In letter from prison, Uthaya tells of 'Nazi-style' bullying
...at the notorious Block K (AB), which is run by a group of young Malay gangsters with eight to 12 previous convictions... they shout and are rude at the smallest things, ill treat, bully, torture... punishing and 'disciplining' prisoners for even talking among themselves while forced to sit on the ground, head down and hands clutched to the knees for hours under the hot sun, like the Nazi-era war criminals and watched silently by the prison wardens.
The words above are penned by Hindraf leader P Uthayakumar from the very block where it all allegedly happened in the Kajang Prison, and released to the media yesterday, the 100th day of his incarceration there.
Though Uthayakumar did not reveal if he had personally experienced such 'disciplining', it will nonetheless be humiliating for any person to undergo such treatment in prison.
Worse still, Uthayakumar claimed, the 'disciplining' appeared to be endorsed by the wardens, who did nothing to stop the gangster inmates.
"The prison wardens' job is made easy by this 'outsourcing'. In return, these gangsters, called JL, camouflaged for 'Jurulatih' (trainer), get to reign supreme in prison.
"(They) 'extort' from prisoners some of the groceries their poor loved ones buy for (them) once a month from the prison canteen, right under the eyes of prison wardens," Uthayakumar wrote.
For turning a blind eye, the Hindraf leader alleged, the prison wardens were rewarded with "perks", such as free massage from the prisoners.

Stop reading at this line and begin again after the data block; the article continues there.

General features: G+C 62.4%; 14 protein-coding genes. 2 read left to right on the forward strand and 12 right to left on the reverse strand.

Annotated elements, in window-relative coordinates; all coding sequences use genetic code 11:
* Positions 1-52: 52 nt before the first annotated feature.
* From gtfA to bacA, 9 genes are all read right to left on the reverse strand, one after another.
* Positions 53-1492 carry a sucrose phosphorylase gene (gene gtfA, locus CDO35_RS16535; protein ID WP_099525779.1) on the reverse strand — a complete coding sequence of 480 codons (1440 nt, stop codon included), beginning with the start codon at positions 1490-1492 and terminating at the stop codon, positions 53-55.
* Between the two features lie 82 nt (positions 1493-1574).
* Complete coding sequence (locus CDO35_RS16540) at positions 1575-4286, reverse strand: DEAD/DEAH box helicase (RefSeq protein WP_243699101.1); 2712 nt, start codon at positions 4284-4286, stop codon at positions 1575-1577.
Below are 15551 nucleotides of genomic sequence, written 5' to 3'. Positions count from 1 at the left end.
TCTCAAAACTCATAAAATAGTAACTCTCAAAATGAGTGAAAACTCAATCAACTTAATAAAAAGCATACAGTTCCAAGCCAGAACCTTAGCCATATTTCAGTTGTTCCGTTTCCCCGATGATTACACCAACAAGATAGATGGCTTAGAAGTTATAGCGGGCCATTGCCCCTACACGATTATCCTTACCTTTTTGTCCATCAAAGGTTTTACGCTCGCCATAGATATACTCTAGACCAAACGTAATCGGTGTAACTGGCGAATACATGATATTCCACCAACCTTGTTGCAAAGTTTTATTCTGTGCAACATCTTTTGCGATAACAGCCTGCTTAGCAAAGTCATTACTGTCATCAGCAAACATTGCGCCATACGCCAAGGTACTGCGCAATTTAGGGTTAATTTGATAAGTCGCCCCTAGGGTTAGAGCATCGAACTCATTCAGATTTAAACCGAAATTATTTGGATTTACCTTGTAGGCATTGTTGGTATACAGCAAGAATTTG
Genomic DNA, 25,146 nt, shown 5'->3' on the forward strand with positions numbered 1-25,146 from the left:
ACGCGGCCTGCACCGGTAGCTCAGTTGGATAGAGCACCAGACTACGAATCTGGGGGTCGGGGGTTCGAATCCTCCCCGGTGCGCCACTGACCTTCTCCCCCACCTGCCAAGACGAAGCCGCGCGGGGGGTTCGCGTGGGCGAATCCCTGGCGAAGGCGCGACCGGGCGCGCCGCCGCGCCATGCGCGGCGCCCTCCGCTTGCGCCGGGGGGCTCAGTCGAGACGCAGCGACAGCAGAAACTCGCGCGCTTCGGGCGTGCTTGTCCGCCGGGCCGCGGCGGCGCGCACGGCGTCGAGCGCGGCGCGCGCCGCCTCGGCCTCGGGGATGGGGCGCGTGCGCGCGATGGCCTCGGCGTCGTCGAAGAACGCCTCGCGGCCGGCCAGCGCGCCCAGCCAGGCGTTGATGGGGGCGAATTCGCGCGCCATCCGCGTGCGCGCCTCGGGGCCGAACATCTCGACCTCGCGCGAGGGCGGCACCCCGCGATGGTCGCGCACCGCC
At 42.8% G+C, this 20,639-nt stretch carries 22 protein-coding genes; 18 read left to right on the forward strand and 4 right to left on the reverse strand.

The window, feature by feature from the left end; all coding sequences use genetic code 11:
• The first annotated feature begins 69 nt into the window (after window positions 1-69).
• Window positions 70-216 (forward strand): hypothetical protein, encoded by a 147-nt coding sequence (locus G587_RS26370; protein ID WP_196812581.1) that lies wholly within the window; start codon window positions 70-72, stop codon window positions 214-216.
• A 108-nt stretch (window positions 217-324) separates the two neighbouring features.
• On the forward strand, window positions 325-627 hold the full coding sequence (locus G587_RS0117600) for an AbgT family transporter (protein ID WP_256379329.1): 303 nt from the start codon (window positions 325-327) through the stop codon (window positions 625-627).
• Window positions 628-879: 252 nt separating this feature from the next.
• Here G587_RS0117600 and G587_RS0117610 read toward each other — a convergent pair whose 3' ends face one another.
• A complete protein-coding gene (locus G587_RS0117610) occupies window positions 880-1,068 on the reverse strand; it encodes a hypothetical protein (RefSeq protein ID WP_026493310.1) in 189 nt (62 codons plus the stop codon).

In his three-page letter filled with lengthy and sometimes fragmented sentences, the 52-year-old inmate details more humiliations suffered by the other prisoners.
"I was horrified when prisoners were made to strip naked, bend down, open up, and show their anus for the warden to see if they have hidden drugs in there... and then sit up and down repeatedly, and cough at the same time to see if any drugs fall off their anus," he said.
But humiliation was not the only concern, as death too, appeared much closer within the four walls.
"I almost witnessed my first death in custody, of a Chinese elderly man, brought in unconscious with a mere piece of paper with his name and body number written on it and stuck to his mouth.
"Only after eight hours and only after my insistence was he taken to the Kajang General Hospital. I never saw him again after that. I was told he had passed away," Uthayakumar said in the letter.
Uthayakumar, who is diabetic, also recounted the troubles with his prolapsed disc condition and a suspected fracture at his index finger, after slipping and falling in the bathroom because of the clogged drains.
"When I complained to the ASP on duty that what would happen if I had hit my head and something had happened to me, his reply was that if something happened there would be "no more problems after that" (as I would have died)," he wrote.
Signing off, Uthayakumar said he welcomed a mooted visit by Penang Chief Minister Lim Guan Eng, who had been himself a former inmate after being jailed for sedition.
In light of the humiliating and precarious life of the inmates, Uthayakumar also called on the Malaysian Human Rights Commission (Suhakam), Bar Council and the opposition's human rights caucus to visit the prison.
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